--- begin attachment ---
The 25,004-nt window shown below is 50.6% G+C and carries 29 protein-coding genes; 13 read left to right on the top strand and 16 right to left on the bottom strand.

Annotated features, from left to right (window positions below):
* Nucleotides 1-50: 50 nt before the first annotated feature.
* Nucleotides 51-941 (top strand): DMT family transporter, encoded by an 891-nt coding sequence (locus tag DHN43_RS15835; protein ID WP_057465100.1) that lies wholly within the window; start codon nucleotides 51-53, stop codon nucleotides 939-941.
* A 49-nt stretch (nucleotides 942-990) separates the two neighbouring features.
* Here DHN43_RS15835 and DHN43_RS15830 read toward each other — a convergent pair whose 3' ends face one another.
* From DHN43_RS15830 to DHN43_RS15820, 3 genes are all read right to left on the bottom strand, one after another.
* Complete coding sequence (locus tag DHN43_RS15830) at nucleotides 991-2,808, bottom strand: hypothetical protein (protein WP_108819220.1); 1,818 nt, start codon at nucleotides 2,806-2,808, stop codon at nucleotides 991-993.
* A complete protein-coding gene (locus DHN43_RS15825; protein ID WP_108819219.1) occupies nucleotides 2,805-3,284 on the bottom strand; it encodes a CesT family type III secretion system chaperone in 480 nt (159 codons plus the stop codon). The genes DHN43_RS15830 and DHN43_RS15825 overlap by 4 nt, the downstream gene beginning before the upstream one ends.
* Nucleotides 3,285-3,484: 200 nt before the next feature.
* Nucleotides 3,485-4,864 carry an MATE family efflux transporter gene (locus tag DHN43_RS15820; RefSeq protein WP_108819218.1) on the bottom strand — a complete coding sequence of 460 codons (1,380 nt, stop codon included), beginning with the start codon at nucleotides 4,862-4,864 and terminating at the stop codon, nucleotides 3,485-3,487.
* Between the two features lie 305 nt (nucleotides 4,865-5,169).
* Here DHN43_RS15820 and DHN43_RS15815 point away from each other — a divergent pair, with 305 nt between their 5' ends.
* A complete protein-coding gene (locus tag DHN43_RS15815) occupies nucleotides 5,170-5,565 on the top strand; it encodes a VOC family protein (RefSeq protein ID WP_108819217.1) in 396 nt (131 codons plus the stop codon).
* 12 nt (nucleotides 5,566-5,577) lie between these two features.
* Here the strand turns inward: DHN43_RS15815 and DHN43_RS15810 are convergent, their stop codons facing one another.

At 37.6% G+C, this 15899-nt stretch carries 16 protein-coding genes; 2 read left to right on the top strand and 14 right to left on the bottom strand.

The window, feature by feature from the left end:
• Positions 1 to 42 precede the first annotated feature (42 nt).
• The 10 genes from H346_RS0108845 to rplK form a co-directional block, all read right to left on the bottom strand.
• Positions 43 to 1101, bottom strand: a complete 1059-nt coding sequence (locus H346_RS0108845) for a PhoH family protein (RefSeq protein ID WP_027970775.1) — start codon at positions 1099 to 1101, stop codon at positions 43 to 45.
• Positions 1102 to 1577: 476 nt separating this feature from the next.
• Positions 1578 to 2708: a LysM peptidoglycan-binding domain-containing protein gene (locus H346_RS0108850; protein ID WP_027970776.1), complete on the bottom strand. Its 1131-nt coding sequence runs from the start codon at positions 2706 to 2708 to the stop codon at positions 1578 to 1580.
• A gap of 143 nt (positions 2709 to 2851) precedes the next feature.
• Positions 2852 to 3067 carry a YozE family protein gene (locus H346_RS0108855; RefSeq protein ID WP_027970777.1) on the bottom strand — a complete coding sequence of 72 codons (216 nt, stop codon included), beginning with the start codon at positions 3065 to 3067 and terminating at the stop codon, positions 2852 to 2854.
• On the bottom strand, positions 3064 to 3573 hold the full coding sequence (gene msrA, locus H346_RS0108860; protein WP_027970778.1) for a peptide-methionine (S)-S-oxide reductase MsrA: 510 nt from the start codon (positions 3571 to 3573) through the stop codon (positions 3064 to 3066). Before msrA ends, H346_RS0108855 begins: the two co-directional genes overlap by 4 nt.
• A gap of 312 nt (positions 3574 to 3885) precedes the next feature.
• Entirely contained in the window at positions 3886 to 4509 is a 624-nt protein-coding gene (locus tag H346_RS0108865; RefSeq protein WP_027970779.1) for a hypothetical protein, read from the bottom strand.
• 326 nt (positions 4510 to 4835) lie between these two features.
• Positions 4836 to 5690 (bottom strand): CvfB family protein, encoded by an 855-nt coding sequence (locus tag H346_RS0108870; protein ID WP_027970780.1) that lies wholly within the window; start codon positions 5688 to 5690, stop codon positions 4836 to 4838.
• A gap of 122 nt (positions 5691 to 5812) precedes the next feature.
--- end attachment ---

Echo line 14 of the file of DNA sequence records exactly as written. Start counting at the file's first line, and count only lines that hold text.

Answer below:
* A complete protein-coding gene (locus tag DHN43_RS15815) occupies nucleotides 5,170-5,565 on the top strand; it encodes a VOC family protein (RefSeq protein ID WP_108819217.1) in 396 nt (131 codons plus the stop codon).